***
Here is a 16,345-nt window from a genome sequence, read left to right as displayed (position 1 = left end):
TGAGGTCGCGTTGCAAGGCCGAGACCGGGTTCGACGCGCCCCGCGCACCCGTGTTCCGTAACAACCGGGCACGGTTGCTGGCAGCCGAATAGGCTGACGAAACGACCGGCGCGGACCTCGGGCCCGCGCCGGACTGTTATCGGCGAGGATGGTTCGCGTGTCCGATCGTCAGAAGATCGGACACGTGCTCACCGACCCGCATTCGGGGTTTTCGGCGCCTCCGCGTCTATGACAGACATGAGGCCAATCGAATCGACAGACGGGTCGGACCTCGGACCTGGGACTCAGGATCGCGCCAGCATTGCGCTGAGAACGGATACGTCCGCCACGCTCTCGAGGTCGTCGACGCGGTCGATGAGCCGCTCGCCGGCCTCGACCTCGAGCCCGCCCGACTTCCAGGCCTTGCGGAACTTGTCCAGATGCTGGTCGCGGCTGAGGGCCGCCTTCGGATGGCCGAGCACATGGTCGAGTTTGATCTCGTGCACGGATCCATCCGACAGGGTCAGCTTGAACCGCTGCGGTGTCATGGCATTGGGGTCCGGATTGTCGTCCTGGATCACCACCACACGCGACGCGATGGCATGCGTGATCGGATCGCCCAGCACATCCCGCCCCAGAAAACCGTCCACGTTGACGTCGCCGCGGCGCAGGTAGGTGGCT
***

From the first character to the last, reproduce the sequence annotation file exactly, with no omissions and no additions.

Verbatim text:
Here is a 16,345-nt window from a genome sequence, read left to right as displayed (position 1 = left end):
TGAGGTCGCGTTGCAAGGCCGAGACCGGGTTCGACGCGCCCCGCGCACCCGTGTTCCGTAACAACCGGGCACGGTTGCTGGCAGCCGAATAGGCTGACGAAACGACCGGCGCGGACCTCGGGCCCGCGCCGGACTGTTATCGGCGAGGATGGTTCGCGTGTCCGATCGTCAGAAGATCGGACACGTGCTCACCGACCCGCATTCGGGGTTTTCGGCGCCTCCGCGTCTATGACAGACATGAGGCCAATCGAATCGACAGACGGGTCGGACCTCGGACCTGGGACTCAGGATCGCGCCAGCATTGCGCTGAGAACGGATACGTCCGCCACGCTCTCGAGGTCGTCGACGCGGTCGATGAGCCGCTCGCCGGCCTCGACCTCGAGCCCGCCCGACTTCCAGGCCTTGCGGAACTTGTCCAGATGCTGGTCGCGGCTGAGGGCCGCCTTCGGATGGCCGAGCACATGGTCGAGTTTGATCTCGTGCACGGATCCATCCGACAGGGTCAGCTTGAACCGCTGCGGTGTCATGGCATTGGGGTCCGGATTGTCGTCCTGGATCACCACCACACGCGACGCGATGGCATGCGTGATCGGATCGCCCAGCACATCCCGCCCCAGAAAACCGTCCACGTTGACGTCGCCGCGGCGCAGGTAGGTGGCT